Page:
In the beginning, reading was hard. I could not focus, but I found I could listen. Music has always spoken to me, and I would put on Air1 radio and soak in the lyrics and the music. God is good and I knew that He loved me more than I can imagine. I just didn’t understand the purpose behind what had happened. And I didn’t like what it meant for me.
I got angry as it felt very unfair but did not ask, “Why God?” as I didn’t feel like the answer really mattered because it wouldn’t change the here and now. I just knew the here and now hurt more than I wanted to bear, but He knew better than I. The best thing I could do was to focus on that. As the lyrics would pour over my soul and the tears would streak down my face, the words would come, and as I lay in my bed with my phone, the typing would begin.
I spoke to the Lord a whole lot more in this time. It became much more like heartfelt conversations with a close friend. I prayed for comfort, and it was there. I poured out my heart, through tears, over the things that I missed. He met me there and listened. As the ability to read returned, the first book I went to after my Bible was A Grief Observed, and I found myself commiserating with C.S. Lewis. From there, I went to the words of Elisabeth Elliot. She had lost not one but two husbands and still continued to shine the light of hope for those who had lost loved ones. I read her book The Path of Loneliness: Finding Your Way Through the Wilderness to God and then progressed to Suffering is Never for Nothing.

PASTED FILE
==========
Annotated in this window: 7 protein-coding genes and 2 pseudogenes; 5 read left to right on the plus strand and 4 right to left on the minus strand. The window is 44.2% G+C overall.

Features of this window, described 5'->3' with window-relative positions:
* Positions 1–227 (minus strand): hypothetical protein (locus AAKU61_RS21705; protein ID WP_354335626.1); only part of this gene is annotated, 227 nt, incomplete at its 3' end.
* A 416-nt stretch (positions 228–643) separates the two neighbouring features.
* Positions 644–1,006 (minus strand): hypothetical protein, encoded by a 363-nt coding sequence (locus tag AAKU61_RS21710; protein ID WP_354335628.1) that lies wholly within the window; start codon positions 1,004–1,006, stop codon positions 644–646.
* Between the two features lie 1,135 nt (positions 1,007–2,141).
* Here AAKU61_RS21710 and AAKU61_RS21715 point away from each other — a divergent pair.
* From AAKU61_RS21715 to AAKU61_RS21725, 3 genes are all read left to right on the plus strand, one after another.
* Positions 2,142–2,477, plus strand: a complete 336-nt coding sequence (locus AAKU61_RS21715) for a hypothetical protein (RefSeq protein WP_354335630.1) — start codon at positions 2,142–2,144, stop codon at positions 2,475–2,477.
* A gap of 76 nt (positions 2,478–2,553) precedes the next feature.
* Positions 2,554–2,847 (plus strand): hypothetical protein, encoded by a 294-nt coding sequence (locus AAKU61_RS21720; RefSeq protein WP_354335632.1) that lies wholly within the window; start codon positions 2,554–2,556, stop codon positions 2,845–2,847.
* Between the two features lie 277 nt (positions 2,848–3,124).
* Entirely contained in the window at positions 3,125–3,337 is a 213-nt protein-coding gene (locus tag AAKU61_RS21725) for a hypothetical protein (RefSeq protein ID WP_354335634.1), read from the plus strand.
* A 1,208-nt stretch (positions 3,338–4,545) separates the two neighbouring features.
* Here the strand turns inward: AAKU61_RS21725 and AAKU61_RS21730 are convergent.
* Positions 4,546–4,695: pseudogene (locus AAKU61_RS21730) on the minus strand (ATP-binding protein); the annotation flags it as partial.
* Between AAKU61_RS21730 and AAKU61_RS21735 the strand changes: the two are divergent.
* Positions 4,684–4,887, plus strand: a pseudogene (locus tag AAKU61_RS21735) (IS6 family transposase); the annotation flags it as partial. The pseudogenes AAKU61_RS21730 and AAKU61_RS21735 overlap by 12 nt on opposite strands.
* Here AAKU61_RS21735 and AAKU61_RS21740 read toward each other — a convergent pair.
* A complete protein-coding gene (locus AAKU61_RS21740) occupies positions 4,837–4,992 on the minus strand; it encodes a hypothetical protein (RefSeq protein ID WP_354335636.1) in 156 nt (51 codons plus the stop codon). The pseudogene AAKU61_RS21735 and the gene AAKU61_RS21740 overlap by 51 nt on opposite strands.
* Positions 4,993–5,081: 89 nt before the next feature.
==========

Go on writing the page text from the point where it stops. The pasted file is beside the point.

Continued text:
What I found was that I had a husband-sized hole in my heart, and the only one that could fill that hole was my Savior. So I filled my life with music that glorified Him, read His words and the words of those who had walked the path before me but continued to smile through the pain, believing that happiness was still available for them even though it felt so far away.
As the words continued to flow from the well in my soul that He filled, people began to reach out. I was able to speak to their pain, share in their stories, connect more deeply. It felt good to help others, even if it meant to sit in their tears with them, to feel their pain, to know that I was helping, helped me to heal even more.
Up until the one-year point, all my posts had been accompanied by a black image with white letters, as that was how I felt many times, pressed in by darkness. But as the Lord helped me climb out of the hole that I found myself in, after the first anniversary of my love’s death, I accompanied the posts with a background in white with black words. I had seen the hope for myself, and I had met so many others who had not yet found it that I wanted to share the hope that was in me, that they might find it and know that there was hope and a life for them too.
If this is you, there is hope for you as well. There is life waiting to be lived, complete with sunshine and smiles. You may not be there yet, but it is real, and it is coming for you too. Your suffering is never for nothing. There is hope in your journey. When you start to focus on the pain of those around you, you will find that you become a balm to their suffering and a blessing to their soul.
For more information about Sarah, you can check out her website.
Support us by driving awareness!
Subscribe to our YouTube channel at YouTube.com/GrapGrief.